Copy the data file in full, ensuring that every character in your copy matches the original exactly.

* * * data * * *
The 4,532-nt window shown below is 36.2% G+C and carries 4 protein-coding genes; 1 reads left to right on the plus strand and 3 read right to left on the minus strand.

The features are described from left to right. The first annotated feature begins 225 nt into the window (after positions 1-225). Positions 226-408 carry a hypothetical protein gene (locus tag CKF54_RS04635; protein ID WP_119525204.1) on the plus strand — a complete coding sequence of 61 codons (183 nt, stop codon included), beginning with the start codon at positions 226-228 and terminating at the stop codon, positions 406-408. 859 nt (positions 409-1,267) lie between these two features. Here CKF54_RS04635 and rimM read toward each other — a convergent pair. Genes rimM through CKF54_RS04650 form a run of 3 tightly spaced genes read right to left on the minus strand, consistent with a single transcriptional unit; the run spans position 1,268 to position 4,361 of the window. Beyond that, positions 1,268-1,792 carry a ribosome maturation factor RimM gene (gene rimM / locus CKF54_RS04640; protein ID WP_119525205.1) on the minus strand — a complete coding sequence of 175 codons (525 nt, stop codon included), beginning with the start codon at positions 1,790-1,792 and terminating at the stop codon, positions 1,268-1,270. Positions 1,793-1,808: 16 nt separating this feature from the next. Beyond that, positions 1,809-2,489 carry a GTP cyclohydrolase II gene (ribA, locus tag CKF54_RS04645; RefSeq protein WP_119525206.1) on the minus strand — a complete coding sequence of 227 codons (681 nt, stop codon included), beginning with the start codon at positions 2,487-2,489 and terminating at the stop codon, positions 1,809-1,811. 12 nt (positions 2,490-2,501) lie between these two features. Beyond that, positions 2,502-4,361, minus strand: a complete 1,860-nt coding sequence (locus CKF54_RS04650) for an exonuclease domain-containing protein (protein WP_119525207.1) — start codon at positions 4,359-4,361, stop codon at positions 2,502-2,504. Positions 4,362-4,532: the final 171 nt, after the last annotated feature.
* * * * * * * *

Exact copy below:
The 4,532-nt window shown below is 36.2% G+C and carries 4 protein-coding genes; 1 reads left to right on the plus strand and 3 read right to left on the minus strand.

The features are described from left to right. The first annotated feature begins 225 nt into the window (after positions 1-225). Positions 226-408 carry a hypothetical protein gene (locus tag CKF54_RS04635; protein ID WP_119525204.1) on the plus strand — a complete coding sequence of 61 codons (183 nt, stop codon included), beginning with the start codon at positions 226-228 and terminating at the stop codon, positions 406-408. 859 nt (positions 409-1,267) lie between these two features. Here CKF54_RS04635 and rimM read toward each other — a convergent pair. Genes rimM through CKF54_RS04650 form a run of 3 tightly spaced genes read right to left on the minus strand, consistent with a single transcriptional unit; the run spans position 1,268 to position 4,361 of the window. Beyond that, positions 1,268-1,792 carry a ribosome maturation factor RimM gene (gene rimM / locus CKF54_RS04640; protein ID WP_119525205.1) on the minus strand — a complete coding sequence of 175 codons (525 nt, stop codon included), beginning with the start codon at positions 1,790-1,792 and terminating at the stop codon, positions 1,268-1,270. Positions 1,793-1,808: 16 nt separating this feature from the next. Beyond that, positions 1,809-2,489 carry a GTP cyclohydrolase II gene (ribA, locus tag CKF54_RS04645; RefSeq protein WP_119525206.1) on the minus strand — a complete coding sequence of 227 codons (681 nt, stop codon included), beginning with the start codon at positions 2,487-2,489 and terminating at the stop codon, positions 1,809-1,811. 12 nt (positions 2,490-2,501) lie between these two features. Beyond that, positions 2,502-4,361, minus strand: a complete 1,860-nt coding sequence (locus CKF54_RS04650) for an exonuclease domain-containing protein (protein WP_119525207.1) — start codon at positions 4,359-4,361, stop codon at positions 2,502-2,504. Positions 4,362-4,532: the final 171 nt, after the last annotated feature.